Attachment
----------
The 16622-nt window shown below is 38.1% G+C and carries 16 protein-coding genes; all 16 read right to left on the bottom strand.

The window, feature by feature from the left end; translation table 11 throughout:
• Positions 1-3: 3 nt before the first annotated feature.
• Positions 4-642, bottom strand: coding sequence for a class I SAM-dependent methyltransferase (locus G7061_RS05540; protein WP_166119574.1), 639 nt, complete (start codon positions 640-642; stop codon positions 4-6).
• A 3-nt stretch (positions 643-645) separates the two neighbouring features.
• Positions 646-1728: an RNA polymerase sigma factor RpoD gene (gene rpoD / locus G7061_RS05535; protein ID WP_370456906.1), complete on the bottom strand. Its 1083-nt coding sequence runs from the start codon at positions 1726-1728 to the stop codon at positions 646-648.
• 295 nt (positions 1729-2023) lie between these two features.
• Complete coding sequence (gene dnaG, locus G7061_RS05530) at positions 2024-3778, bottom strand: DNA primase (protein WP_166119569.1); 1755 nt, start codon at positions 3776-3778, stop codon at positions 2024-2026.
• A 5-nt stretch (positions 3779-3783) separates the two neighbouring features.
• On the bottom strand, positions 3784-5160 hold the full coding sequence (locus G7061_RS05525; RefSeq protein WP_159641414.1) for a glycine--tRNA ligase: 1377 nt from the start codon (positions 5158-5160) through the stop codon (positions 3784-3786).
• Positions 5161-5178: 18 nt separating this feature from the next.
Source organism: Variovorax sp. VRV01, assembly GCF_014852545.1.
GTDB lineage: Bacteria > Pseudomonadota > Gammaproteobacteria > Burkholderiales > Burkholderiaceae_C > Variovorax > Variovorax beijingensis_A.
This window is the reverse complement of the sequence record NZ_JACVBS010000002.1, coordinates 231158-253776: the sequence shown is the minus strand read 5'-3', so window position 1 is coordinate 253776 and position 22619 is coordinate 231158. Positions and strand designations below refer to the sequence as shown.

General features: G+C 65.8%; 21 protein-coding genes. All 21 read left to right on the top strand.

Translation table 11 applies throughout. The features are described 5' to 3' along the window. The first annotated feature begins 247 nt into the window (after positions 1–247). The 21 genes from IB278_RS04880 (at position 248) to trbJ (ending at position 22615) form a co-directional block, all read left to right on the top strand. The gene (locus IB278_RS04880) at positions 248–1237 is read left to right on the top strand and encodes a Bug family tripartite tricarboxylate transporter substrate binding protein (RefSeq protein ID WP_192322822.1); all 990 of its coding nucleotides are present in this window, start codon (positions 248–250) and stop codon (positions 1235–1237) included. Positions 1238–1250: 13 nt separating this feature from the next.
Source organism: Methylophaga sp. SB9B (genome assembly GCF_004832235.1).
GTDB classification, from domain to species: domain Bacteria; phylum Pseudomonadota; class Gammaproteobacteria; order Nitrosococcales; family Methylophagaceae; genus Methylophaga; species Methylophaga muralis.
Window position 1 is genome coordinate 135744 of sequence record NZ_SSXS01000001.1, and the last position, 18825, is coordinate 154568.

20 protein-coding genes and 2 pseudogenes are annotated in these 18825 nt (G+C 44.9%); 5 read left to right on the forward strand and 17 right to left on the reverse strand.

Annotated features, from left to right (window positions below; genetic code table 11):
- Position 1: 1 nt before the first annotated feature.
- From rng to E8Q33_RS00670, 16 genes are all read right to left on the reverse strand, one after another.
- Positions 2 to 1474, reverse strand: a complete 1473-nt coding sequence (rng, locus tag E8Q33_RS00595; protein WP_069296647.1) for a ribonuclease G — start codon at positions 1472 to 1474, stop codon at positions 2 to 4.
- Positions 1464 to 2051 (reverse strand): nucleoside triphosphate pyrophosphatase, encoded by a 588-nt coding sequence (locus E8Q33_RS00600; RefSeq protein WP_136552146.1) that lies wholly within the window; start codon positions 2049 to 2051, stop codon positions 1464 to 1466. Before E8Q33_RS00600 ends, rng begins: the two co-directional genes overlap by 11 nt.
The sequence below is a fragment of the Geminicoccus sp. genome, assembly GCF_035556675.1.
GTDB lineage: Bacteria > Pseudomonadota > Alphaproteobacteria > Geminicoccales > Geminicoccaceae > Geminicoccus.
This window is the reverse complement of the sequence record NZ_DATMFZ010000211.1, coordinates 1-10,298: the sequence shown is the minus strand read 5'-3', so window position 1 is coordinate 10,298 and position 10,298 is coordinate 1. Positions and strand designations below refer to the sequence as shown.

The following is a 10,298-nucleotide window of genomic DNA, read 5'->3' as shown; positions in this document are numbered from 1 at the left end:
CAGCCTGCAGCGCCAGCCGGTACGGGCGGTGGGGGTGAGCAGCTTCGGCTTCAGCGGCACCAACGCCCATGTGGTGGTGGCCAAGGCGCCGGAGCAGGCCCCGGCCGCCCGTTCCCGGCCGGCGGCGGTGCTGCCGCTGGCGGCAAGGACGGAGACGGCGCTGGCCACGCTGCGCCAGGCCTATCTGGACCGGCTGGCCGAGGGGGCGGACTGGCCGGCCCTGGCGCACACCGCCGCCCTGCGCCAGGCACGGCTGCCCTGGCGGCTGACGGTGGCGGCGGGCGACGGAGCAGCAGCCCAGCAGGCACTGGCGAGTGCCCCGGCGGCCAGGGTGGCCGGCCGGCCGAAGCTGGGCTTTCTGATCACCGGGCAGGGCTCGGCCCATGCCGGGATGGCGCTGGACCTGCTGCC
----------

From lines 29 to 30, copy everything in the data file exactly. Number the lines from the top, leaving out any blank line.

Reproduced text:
The following is a 10,298-nucleotide window of genomic DNA, read 5'->3' as shown; positions in this document are numbered from 1 at the left end:
CAGCCTGCAGCGCCAGCCGGTACGGGCGGTGGGGGTGAGCAGCTTCGGCTTCAGCGGCACCAACGCCCATGTGGTGGTGGCCAAGGCGCCGGAGCAGGCCCCGGCCGCCCGTTCCCGGCCGGCGGCGGTGCTGCCGCTGGCGGCAAGGACGGAGACGGCGCTGGCCACGCTGCGCCAGGCCTATCTGGACCGGCTGGCCGAGGGGGCGGACTGGCCGGCCCTGGCGCACACCGCCGCCCTGCGCCAGGCACGGCTGCCCTGGCGGCTGACGGTGGCGGCGGGCGACGGAGCAGCAGCCCAGCAGGCACTGGCGAGTGCCCCGGCGGCCAGGGTGGCCGGCCGGCCGAAGCTGGGCTTTCTGATCACCGGGCAGGGCTCGGCCCATGCCGGGATGGCGCTGGACCTGCTGCC